Monday, June 28, 2010

Broadening electronic payments coverage in India

Electronic payments industry requires the government to motivate laying the rails (aka necessary infrastructure).  It is heartening to note that government in India is using RBI's bully pulpit to get there.  Public Sector banks in India have signed up to bank the unbanked over the next 5 years.  I am sure the skeptical readers have been hearing about such good intentions for many years without any perceptible change in ground realities.  I think that this time it is going to be [marginally] different
  • Back to back governments of the same party is providing adequate time to focus on and deploy infrastructure
  • Political parties in India have figured out how to benefit from government sops being distributed electronically.
 Having said that, it will take time (5+ years) and effort to see electronic disbursements and financial inclusion (FI) make a difference in the lives of the poor, and change behavior (reduce use of physical cash).

Reserve Bank of India (RBI is the Indian Banking/Payments regulator) Deputy Governor Dr KC Chakrabarthy, among other RBI officials and Bank management shared their Financial Inclusion plans at the 23rd SKOCH Summit on Financial Deepening in Mumbai:

  • As part of Phase-1 (by 2012-13) of the current initiative, all villages with population greater than 2K are being covered (400K villages).  Subsequently, the rest (200K villages) will be covered.
  • Banks will each spend Rs 30-50Cr ($7-$11M) annually towards meeting their FI plan
  • Banks are hiring their own Business Correspondents (BCs) this year, and addressing about 10-15% of their 3-year goal
  • Banks will sign up third party BCs to scale up their efforts to reach their target over the next couple of years.
  • NABARD suggested Self Help Groups (SHGs) to be BCs as they currently have a financial relationship with the target audience. [Editor: There are over 6M SHGs in India]
  • It appears that the telcos will be on the sidelines during the current FI initiative.  Please understand that FI targets the 400M individuals who are unbanked / underbanked.  Telcos could still have a role while addressing the folks who already have both bank accounts and cell phones
  • Banks' FI initiative will loose money over the first 3 years.  However, RBI felt that, considering the profits being posted by banks in an economy growing nearly 10%, these looses can be absorbed.
  • Government disbursements, to essentially the same audience targeted by FI, are expected to reduce losses for banks.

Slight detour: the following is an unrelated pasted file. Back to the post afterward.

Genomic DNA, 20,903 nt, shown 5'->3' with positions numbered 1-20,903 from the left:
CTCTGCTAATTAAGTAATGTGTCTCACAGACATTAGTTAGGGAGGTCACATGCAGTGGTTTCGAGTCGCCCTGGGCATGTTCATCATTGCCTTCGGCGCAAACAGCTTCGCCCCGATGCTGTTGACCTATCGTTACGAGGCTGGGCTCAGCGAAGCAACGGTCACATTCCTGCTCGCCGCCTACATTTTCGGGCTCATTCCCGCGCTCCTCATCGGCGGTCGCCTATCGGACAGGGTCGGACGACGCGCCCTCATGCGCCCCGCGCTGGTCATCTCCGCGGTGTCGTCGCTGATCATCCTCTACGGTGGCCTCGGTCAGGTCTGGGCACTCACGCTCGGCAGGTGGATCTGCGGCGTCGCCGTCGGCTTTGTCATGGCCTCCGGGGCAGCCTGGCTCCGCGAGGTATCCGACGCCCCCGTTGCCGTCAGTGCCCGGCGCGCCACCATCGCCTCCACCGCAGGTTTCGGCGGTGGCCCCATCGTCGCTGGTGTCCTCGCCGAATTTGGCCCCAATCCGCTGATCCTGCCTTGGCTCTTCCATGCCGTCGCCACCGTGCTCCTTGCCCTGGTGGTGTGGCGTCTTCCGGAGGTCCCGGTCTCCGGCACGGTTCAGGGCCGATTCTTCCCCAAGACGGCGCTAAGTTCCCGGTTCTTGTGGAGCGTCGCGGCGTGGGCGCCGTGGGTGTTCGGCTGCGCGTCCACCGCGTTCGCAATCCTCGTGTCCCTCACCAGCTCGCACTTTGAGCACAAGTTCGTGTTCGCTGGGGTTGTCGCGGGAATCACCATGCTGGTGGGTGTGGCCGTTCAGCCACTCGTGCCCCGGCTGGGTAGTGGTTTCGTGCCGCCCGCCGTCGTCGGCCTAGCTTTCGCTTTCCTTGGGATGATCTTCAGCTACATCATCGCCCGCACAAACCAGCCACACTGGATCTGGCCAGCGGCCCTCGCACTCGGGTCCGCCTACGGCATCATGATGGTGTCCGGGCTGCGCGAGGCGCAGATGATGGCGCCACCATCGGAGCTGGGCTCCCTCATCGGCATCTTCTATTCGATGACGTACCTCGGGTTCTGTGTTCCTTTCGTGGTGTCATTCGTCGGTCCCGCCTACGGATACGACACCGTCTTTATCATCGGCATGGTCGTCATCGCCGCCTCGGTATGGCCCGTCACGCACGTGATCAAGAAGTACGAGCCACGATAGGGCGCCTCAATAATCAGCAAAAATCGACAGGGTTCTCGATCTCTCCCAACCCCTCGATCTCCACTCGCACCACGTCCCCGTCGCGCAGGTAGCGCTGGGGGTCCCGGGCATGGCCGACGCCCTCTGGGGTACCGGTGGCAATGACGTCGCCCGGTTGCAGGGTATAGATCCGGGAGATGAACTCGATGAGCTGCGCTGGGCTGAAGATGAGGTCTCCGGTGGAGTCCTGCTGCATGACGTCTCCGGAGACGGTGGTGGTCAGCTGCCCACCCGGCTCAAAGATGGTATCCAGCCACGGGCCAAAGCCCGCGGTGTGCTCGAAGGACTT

• Four products are part of the initial deployment: Banking, Remittances, Debit Card, Credit Card
  • Use of payment cards (as debit/credit card for FI) was discussed, while its feasability and sustainability were questioned. [In the near future, not many transactions will be made using credit/debit cards, therefore the concern over ROI).
  • Financial Education will be a significant heavy lifting that will need to be undertaken.  Training BCs and education rural India are necessary for change in behavior and increase in transaction volumes.  ABHAY (Bank of India), PAC (Primary Agricultural Cooperative) and Vikas Kendras are some of the associated initiatives.
  • Role of UID in meeting FI: Banks are expected to perform their own independent KYC and cannot rely on a third-party KYC effort (i.e., banks cannot rely on UID's KYC).
To make this a balanced post, telcos presence needs to be mentioned.  Airtel also presented at the summit.  Airtel felt that telcos were better positioned to address FI for the following reasons:
  • Banks have 30M accounts and 2500 BCs.  Telcos have 600M accounts and 2M agents
  • Telcos handle nearly $20B of cash via recharge of minutes.  Therefore, they have both the front-end expertise and the back-end sophistication to adequately serve the market and meet the regulators requirements
Please note that the current RBI regulations restrict bank wallets to offer Cash Out services (i.e., get cash from funds in their wallet).


  1. Yes, lots of action is taking place in ePayments in India, led by Reserve Bank of India.
    RBI is not rushing into the matter, it is slowly spreading the ePayments wings.

  2. When the Government of India announced the NREGS, it allocated a whopping 7% of the funds for ensuring that the remaining 93% is utilized properly. From all accounts I have seen there have been numerous corrupt practices around the distribution of money. Its quite clear that whatever schemes the GoI might come out with, its polician-bureaucrat-business nexus is going to ensure that a large portion of the largesse is diverted and misused. The redeeming fact is that if earlier 5% used to reach the intended beneficiary, today it seems 20% does.

    Electronic payments combined with strong deterrents to corrupt practices can result in increasing this percentage to 50 and more in double quick time. But, is anyone interested?